Don’t Dress For Dinner staged by the Quarndon Amateur Dramatic Society was one of the most hilarious couple of hours I have had for a long time.
The elaborate contretemps had all the thwarted sexual shenanigans, misunderstandings, seething suspicions and slapstick you would expect from a French farce and the cast of six carried it off brilliantly with slick timing and at a great pace.
With his wife Jacqueline off to visit her mother, Bernard is salivating over a weekend romp with his chic Parisian mistress Suzanne, a model and actress. Also expected for the weekend is old buddy Robert.
What Bernard, played by Wayne Parkin, doesn’t know is, he is having an affair with Jacqueline (Sonia Hardy), who instantly cancels on mother when she gets wind of her lover’s arrival.
Add Suzette – a cordon bleu cook hired from a catering company – who because of the similar name is mistaken for the mistress by Robert – and you have a recipe for disaster.
By the time Robert (Tom Corrigan) realises his error, it’s too late to correct it without exposing the planned indiscretions of both himself and his host.
So the bewildered Suzette (Leni Robson) finds herself playing in turn, mistress, model, actress and niece. Undaunted by the eccentricities of her clients, the cook is happy to play along fleecing the foolish men for more money for each fresh layer of deception.
Next to arrive is Suzanne (Alex Wrampling), wearing an expensive new fur coat and expecting to be celebrating her birthday with her paramour, but who ends up in the kitchen, attempting to cook.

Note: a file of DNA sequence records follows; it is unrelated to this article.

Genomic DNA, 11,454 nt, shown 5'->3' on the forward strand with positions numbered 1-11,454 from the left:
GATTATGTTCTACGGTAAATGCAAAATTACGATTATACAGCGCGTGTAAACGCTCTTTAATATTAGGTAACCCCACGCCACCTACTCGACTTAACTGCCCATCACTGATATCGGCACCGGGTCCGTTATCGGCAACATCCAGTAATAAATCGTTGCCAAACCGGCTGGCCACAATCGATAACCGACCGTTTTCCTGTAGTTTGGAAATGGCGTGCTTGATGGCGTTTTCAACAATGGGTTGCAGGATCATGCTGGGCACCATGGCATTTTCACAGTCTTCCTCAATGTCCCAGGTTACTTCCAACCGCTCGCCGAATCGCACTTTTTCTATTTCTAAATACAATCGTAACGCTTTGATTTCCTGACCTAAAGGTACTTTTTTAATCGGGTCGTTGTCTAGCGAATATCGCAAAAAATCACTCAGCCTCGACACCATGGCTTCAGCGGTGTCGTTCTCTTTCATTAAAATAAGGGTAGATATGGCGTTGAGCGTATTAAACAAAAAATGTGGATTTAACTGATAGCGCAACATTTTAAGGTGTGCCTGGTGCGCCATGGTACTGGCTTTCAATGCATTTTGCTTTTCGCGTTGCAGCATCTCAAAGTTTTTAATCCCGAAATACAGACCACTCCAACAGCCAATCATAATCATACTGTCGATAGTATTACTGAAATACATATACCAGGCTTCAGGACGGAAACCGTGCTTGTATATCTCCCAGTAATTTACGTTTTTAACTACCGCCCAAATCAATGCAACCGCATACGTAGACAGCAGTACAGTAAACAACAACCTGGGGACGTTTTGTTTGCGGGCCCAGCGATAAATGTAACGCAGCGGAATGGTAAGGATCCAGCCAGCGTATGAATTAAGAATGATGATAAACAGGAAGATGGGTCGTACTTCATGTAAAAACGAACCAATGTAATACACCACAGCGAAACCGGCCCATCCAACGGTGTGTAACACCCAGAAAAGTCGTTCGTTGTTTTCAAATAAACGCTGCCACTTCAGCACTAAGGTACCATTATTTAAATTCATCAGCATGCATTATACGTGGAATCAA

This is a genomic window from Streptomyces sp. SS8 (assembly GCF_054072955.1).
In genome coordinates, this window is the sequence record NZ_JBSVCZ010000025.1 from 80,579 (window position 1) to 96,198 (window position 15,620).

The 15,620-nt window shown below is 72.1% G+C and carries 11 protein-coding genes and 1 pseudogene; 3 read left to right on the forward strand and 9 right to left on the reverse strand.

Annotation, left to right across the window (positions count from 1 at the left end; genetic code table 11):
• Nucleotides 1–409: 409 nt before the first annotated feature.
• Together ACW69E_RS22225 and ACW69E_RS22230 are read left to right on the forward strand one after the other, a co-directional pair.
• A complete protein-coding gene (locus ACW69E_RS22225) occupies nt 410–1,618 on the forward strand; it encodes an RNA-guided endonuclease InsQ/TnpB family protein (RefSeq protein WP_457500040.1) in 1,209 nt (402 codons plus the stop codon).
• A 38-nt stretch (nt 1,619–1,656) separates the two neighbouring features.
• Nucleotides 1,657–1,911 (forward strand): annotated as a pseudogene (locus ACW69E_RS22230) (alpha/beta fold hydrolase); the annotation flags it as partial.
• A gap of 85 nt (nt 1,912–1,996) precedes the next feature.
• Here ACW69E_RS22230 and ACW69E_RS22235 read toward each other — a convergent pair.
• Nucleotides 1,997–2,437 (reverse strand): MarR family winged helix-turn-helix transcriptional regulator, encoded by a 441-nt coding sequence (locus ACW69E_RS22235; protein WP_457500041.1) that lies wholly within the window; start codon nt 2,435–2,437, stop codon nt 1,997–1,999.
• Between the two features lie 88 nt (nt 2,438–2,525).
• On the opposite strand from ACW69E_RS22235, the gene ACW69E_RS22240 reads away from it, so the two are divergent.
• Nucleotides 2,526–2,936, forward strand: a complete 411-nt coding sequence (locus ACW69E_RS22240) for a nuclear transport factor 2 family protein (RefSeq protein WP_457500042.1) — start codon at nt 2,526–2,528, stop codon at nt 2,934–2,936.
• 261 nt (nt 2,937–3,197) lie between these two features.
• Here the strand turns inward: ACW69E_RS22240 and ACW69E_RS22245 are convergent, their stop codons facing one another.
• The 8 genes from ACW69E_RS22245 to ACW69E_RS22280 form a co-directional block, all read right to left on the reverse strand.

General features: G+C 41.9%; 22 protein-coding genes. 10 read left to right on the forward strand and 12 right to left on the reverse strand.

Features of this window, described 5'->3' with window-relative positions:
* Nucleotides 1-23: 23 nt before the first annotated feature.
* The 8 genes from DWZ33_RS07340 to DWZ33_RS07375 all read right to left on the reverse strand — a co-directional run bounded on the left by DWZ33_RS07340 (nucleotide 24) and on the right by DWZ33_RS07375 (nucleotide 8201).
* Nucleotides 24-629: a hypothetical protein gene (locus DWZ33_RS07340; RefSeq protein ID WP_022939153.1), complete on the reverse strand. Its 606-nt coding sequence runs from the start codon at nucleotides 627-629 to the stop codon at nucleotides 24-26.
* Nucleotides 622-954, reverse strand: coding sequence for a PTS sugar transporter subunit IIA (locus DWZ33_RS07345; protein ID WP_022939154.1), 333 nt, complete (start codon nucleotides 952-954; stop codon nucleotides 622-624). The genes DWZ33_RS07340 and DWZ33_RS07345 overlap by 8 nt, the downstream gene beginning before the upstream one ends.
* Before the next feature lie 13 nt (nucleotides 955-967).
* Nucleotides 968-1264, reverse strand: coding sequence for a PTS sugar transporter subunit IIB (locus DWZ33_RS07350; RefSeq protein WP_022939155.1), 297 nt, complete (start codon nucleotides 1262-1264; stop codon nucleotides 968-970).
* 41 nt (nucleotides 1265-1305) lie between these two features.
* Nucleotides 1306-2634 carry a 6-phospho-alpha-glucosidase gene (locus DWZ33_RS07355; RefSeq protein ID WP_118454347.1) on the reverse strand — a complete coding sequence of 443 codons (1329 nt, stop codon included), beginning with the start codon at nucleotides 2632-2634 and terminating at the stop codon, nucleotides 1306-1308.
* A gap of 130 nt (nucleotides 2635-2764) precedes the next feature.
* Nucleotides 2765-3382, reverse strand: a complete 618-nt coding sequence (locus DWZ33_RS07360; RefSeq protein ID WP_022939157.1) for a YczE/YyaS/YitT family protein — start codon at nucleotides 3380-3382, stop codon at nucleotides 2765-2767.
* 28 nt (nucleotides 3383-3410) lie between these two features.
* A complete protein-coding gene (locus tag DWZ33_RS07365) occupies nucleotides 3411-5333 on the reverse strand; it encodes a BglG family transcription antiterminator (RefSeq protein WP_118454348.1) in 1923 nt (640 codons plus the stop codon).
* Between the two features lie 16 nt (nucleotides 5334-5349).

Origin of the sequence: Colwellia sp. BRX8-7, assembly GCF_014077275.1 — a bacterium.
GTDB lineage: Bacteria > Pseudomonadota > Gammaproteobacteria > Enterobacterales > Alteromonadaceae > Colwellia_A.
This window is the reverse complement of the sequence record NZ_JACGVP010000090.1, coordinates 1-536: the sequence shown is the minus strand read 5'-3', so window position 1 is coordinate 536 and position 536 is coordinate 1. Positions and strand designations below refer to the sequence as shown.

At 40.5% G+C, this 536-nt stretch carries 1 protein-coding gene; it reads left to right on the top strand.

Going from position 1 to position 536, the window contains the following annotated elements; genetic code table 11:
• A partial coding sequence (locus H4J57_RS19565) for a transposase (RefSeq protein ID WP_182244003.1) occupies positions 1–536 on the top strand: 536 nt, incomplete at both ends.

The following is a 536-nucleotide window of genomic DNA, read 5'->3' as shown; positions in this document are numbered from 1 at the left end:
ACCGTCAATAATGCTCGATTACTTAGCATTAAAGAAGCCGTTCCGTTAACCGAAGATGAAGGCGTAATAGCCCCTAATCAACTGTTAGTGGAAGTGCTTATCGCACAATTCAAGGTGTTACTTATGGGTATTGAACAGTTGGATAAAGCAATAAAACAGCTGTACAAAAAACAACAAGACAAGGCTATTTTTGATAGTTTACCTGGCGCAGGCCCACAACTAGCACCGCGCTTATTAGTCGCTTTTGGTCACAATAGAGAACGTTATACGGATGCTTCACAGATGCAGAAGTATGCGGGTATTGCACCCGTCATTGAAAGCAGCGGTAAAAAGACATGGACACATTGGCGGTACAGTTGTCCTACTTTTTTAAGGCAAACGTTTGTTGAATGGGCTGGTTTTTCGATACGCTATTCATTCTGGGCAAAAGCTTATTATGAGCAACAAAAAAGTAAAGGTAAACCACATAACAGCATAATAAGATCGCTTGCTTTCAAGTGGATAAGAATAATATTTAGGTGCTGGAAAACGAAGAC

As the dinner party reaches it climax we meet George, Suzette’s ‘protective’ husband (Richard Whitehorn), who has come to fetch his wife at the end of her evening’s work. It takes him a while (long enough for fisty cuffs) to catch on to her cunning plan but eventually they leave with smiles on their faces.
The sillier the plot the funnier it became and there was plenty of laughter from the audience at the sell-out show in Quarndon Village Hall.
Sonia and Alex were excellent as the rival women both trying to maintain cool composures while fighting a rising fury with their men, but it was Leni, as the wily chef, who won the most laughs.
Her artful demeanour won over the audience and her transformation from uniformed maid to mistress in a LBD was ingenious. Well done to director Peter Konowalik for achieving that on such an intimate stage.
Wayne and Tom worked well together and their delivery of the perplexing explanations of what was going on earned well-deserved applause.
The production team for the play was Phil Read stage manager, Rob Snell sound and lighting, Phil Read, Keith Parker and QUADS members set, Cheryl Roberts and Sue Green, production assistants, Debs Simpson prompt, Jan Baggaley wardrobe, Rachel Nichols properties, Emma Duder photography, Sheila Wood box office and publicity Wayne Parkin.
Don’t Dress For Dinner, by Marc Camoletti, can be seen until Saturday at 7.45pm. There are only a few tickets left but don’t despair there may be some last minute cancellations. Click here to book.